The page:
Dr Gong YandongScientist, Institute for Infocomm Research (I2R)
Dr Hiroaki MinamideTeam Leader, Tera-Photonics Research Team, RIKEN Center for Advanced Photonics
|Expertise in Terahertz polarization, focus of collaboration is on the polarization sub-system and algorithms||Strength lies in basic terahertz frequency domain spectroscopy (THz-FDS) system|
Monday, August 3, 2015
A*STAR AND RIKEN CELEBRATE 10 YEARS OF RESEARCH COLLABORATION
Singapore—The Agency for Science, Technology and Research (A*STAR) and RIKEN, Japan's largest comprehensive research institute in the natural sciences, have marked a 10-year milestone of research partnership.
A*STAR and RIKEN inked their first MOU September 2005 to encourage more opportunities for scientific exchange between Singapore and Japan. The MOU has since been renewed three times. For a timeline of milestones, refer to Annex A.
RIKEN established its first overseas international liaison office in 2006, attesting to its long-term commitment to the partnership with Singapore. The partnership has catalysed joint projects in fields ranging from the biomedical sciences to the physical sciences and engineering domains (enclosed within and in Annex B). This partnership has also offered opportunities to broaden scientific exchange through RIKEN’s prestigious summer programmes in brain science and immunology.
The most recent renewal of the MOU will further build on the existing partnership to include mutual areas of interest in material science. This will continue to encourage sharing of ideas, co-advancing scientific capabilities, broadening research networks, and developing research talent.
Collaborative projects between A*STAR and RIKEN
· Biomaterials and hydrogels: Dr Loh Xian Jun from A*STAR’s Institute of Materials Research and Engineering (IMRE) and Prof Yoshihiro Ito from RIKEN have successfully pioneered a new method of cell detachment using a novel temperature-sensitive biomaterial. This method has many applications in basic research, allowing scientists to better study adult human stem cells more efficiently. Currently, the process requires complicated chemical synthesis techniques whereas the new approach uses a “Drop-and-Dry” coating method. This method allows non-chemists to prepare their own temperature responsive cell culture surface for non-enzymatic detachment. This method will simplify experiments and facilitate the understanding of the cell differentiation process..
· Identification of novel immune cell subset: Dr Florent Ginhoux from A*STAR’s Singapore Immunology Network (SIgN) is collaborating with Dr Ichiro Taniuchi from the RIKEN Center for Integrative Medical Sciences, to characterize novel lymphoid populations in the epidermis. Tapping on IMS’s strength in generating gene-manipulated mice and on SIgN’s flow cytometry and bioinformatics analyses of small cell populations, the collaboration identified a novel lymphoid cell subset in the epidermis in mice and humans. This finding, which will soon be published in Nature Scientific Reports, has provided new insights into the skin’s immune system and will deepen our understanding of the physiological and pathological roles of these new cell types during immune responses at the interface between our body and the environment.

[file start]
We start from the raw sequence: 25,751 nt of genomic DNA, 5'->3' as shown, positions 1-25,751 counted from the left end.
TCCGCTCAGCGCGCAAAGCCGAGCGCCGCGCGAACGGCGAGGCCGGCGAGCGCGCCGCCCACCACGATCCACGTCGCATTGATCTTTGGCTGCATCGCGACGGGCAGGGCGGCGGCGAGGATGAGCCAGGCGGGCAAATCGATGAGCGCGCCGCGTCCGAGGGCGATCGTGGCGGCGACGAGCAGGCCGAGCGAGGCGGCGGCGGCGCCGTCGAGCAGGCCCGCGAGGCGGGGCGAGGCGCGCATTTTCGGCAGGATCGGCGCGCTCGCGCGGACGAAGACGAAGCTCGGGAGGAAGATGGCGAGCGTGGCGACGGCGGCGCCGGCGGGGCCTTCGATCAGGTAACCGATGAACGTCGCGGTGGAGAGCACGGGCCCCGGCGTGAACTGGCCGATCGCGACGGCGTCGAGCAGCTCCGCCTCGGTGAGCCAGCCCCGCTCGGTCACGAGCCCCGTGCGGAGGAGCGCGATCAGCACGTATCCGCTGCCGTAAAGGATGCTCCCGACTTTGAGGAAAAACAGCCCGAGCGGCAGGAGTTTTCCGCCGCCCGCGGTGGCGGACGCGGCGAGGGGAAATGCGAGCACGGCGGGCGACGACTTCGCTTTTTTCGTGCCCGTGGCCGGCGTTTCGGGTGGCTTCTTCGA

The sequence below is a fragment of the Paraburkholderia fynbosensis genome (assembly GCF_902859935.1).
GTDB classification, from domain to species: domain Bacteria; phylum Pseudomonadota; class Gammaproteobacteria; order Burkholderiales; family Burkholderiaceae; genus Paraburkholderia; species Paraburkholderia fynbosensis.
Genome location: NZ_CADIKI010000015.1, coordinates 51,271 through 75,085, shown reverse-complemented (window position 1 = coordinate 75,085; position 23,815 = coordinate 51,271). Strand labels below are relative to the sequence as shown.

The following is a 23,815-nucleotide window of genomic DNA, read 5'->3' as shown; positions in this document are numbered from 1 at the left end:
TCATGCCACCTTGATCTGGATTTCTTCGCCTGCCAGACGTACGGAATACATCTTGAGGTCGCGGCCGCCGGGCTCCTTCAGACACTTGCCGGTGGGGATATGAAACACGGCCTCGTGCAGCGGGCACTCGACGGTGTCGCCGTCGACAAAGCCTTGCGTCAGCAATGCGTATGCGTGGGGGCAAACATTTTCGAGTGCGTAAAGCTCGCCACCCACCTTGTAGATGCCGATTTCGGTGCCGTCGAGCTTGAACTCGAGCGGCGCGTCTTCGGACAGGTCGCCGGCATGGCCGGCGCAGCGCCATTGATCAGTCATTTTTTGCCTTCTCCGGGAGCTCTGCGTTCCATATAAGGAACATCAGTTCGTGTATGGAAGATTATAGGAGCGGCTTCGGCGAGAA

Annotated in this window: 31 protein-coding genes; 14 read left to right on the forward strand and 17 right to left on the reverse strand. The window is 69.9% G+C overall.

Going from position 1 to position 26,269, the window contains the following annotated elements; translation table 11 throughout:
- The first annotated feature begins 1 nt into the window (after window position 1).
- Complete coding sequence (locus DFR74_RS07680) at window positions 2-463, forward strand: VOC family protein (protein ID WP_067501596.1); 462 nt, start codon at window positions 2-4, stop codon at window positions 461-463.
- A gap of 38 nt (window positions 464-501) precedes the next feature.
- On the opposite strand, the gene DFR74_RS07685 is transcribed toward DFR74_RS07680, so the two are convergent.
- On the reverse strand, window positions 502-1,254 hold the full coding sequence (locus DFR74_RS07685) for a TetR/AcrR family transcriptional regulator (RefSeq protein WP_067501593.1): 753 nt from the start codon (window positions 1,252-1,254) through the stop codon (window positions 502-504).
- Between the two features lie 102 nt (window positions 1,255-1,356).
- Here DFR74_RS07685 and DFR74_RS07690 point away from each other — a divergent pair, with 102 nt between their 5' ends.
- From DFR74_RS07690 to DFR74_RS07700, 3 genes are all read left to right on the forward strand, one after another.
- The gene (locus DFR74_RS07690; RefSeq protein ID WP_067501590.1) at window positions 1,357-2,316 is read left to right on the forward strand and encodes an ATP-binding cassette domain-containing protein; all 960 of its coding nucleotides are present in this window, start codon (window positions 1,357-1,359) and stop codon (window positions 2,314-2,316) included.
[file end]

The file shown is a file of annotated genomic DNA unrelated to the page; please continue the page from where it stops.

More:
Mr Lim Chuan Poh, Chairman A*STAR, said: “I am pleased that A*STAR’s and RIKEN’s longstanding partnership has catalysed many opportunities for collaboration in R&D between Singapore and Japan. We will continue to build on the complementary research capabilities of both countries through joint projects and scientific exchange. I look forward to many more fruitful years of collaboration.”
Dr Hiroshi Matsumoto, President of RIKEN, said: “RIKEN’s collaborations with Singapore through A*STAR have been extremely meaningful to us. A major mission of science today is to ensure the continued survival of humanity, and this mission cannot be accomplished without international cooperation. I strongly hope that our partnership will continue to develop, leading to important research breakthroughs that will benefit all of humanity.”
ii) Safer X-Rays – Improving T-Rays for Potential Applications in Diagnostics and Security
Terahertz (THz) is an underexplored band of light located between microwave and infrared frequency in the electromagnetic (EM) spectrum. THz radiation, also known as T-rays, produces images faster than X-rays and has a lower photon energy, making it safer and more efficient for use in various applications, such as in the detection of cancerous tumours for non-invasive, high-sensitivity medical diagnostics, or the detection of concealed objects during security screening.
However, most conventional THz systems can only provide basic parameters for the user. In this project with RIKEN, the researchers demonstrated the world-first polarimetric THz-FDS system. The ability to provide polarization information makes the THz system more powerful in detection and sensing. Out of this collaboration, the team also developed a new device on the market – the achromatic Terahertz waveplate. This device can be adapted for use in conventional THz systems, allowing THz polarization to be manipulated for greater control and more precise results. The THz polarization technology has been licensed to two local SMEs in the imaging and photonics industry.